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Three Ways to Dispel Imposter Syndrome

Be open to learning, build a support system, and create a positive narrative to overcome feeling like a fraud

3 min read
Illustration of a man with a mask in front of his face.
Illustration: iStockphoto

THE INSTITUTEMany engineers have written about their experiences in dealing with imposter syndrome. They include Emilee Urbanek, a software engineer at Uber, who said in a post on the Uber Engineering blog that her feelings of being a fraud started when she made the transition from college student to full-time employee.

Imposter syndrome is a psychological phenomenon that occurs when individuals doubt their accomplishments and have a persistent feeling that someone will notice that they’re frauds. Psychologists Pauline Rose Clance and Suzanne Imes of Georgia State University introduced the term in 1978. They studied high-achieving women who, despite evidence of success and competence, felt like imposters in their respective fields.

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Economics Drives Ray-Gun Resurgence

Laser weapons, cheaper by the shot, should work well against drones and cruise missiles

4 min read
In an artist’s rendering, a truck is shown with five sets of wheels—two sets for the cab, the rest for the trailer—and a box on the top of the trailer, from which a red ray is projected on an angle, upward, ending in the silhouette of an airplane, which is being destroyed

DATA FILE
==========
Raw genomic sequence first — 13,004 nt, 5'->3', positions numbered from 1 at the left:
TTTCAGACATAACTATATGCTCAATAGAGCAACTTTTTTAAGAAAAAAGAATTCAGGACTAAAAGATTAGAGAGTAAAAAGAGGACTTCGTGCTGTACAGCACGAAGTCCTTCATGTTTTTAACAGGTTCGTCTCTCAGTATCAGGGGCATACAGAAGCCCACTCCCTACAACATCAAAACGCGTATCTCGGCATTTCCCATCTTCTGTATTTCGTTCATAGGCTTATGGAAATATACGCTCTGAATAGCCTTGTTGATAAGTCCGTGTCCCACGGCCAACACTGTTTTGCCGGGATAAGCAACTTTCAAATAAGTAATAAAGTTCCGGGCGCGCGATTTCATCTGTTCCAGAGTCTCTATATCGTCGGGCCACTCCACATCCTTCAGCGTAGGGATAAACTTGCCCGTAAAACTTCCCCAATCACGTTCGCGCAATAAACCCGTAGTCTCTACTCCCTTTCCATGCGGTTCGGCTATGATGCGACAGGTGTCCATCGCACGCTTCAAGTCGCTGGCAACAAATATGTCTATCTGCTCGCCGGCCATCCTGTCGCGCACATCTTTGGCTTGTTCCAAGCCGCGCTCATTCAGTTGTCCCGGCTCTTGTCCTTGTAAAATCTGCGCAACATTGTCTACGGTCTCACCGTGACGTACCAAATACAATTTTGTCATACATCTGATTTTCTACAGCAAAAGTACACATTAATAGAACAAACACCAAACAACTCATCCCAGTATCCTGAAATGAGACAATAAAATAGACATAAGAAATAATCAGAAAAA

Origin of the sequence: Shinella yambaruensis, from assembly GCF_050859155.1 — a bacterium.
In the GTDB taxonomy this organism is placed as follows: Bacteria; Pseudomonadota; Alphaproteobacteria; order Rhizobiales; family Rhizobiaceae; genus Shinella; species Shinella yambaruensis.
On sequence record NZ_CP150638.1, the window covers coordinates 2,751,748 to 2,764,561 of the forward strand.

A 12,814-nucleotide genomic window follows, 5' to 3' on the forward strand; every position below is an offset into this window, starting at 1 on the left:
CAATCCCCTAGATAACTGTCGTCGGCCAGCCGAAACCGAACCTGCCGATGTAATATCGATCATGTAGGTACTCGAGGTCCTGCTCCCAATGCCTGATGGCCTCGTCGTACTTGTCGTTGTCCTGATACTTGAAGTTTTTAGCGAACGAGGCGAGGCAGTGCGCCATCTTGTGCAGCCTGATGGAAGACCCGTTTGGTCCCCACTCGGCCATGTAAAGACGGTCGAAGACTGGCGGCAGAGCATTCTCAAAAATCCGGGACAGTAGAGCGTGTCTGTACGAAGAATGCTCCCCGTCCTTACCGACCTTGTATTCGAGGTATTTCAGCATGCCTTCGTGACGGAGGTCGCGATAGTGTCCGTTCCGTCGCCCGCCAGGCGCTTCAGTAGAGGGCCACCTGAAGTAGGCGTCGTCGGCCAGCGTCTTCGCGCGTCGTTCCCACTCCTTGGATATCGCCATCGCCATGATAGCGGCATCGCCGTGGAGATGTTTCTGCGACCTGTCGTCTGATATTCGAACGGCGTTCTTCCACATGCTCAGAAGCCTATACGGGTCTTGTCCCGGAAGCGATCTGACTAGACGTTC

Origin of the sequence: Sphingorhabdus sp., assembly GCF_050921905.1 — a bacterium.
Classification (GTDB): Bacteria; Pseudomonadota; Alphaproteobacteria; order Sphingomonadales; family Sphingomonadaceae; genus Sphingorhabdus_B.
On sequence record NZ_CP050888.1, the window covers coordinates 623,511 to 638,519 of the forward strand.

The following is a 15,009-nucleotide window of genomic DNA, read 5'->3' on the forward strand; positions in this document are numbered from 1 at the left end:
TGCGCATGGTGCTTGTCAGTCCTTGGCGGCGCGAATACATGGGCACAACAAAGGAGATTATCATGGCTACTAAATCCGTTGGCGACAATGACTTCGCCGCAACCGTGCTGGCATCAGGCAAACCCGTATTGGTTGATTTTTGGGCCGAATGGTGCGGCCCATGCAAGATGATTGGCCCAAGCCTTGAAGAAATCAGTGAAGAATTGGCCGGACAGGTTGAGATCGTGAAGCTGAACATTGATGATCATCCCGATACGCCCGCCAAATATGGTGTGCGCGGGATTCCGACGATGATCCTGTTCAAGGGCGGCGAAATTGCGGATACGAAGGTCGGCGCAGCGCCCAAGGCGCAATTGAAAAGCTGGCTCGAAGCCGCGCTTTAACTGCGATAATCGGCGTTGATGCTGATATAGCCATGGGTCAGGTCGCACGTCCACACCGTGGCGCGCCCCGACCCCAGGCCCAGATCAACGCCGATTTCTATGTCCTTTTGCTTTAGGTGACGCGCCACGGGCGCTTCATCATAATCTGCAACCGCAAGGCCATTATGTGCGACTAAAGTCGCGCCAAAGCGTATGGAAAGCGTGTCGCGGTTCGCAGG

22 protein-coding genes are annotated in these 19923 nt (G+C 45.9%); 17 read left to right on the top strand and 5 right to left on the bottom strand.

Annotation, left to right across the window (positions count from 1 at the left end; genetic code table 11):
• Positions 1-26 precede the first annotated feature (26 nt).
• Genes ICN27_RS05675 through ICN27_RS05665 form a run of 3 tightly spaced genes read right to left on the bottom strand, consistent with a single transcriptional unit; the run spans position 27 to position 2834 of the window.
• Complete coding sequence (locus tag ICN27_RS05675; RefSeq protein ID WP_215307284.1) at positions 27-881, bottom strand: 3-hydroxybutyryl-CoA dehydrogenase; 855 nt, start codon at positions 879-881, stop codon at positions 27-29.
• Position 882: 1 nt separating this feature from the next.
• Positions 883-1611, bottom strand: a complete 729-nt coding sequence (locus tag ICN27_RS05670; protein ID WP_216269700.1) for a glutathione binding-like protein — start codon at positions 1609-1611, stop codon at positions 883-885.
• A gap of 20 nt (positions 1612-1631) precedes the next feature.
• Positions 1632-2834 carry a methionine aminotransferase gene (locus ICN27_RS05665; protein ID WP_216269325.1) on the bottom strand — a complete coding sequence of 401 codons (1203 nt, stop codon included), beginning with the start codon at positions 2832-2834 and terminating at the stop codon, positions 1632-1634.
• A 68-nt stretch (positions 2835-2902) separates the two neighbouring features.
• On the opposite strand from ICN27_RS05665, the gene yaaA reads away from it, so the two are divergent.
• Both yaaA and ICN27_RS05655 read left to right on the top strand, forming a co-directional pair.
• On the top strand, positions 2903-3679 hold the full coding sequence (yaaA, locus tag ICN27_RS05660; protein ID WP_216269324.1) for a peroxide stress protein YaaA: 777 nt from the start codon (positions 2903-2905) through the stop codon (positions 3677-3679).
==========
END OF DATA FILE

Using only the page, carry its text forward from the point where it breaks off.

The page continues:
Lockheed Martin's laser packs up to 300 kilowatts—enough to fry a drone or a plane.

Lockheed Martin

The technical challenge of missile defense has been compared with that of hitting a bullet with a bullet. Then there is the still tougher economic challenge of using an expensive interceptor to kill a cheaper target—like hitting a lead bullet with a golden one.

Maybe trouble and money could be saved by shooting down such targets with a laser. Once the system was designed, built, and paid for, the cost per shot would be low. Such considerations led planners at the Pentagon to seek a solution from Lockheed Martin, which has just delivered a 300-kilowatt laser to the U.S. Army. The new weapon combines the output of a large bundle of fiber lasers of varying frequencies to form a single beam of white light. This laser has been undergoing tests in the lab, and it should see its first field trials sometime in 2023. General Atomics, a military contractor in San Diego, is also developing a laser of this power for the Army based on what’s known as the distributed-gain design, which has a single aperture.

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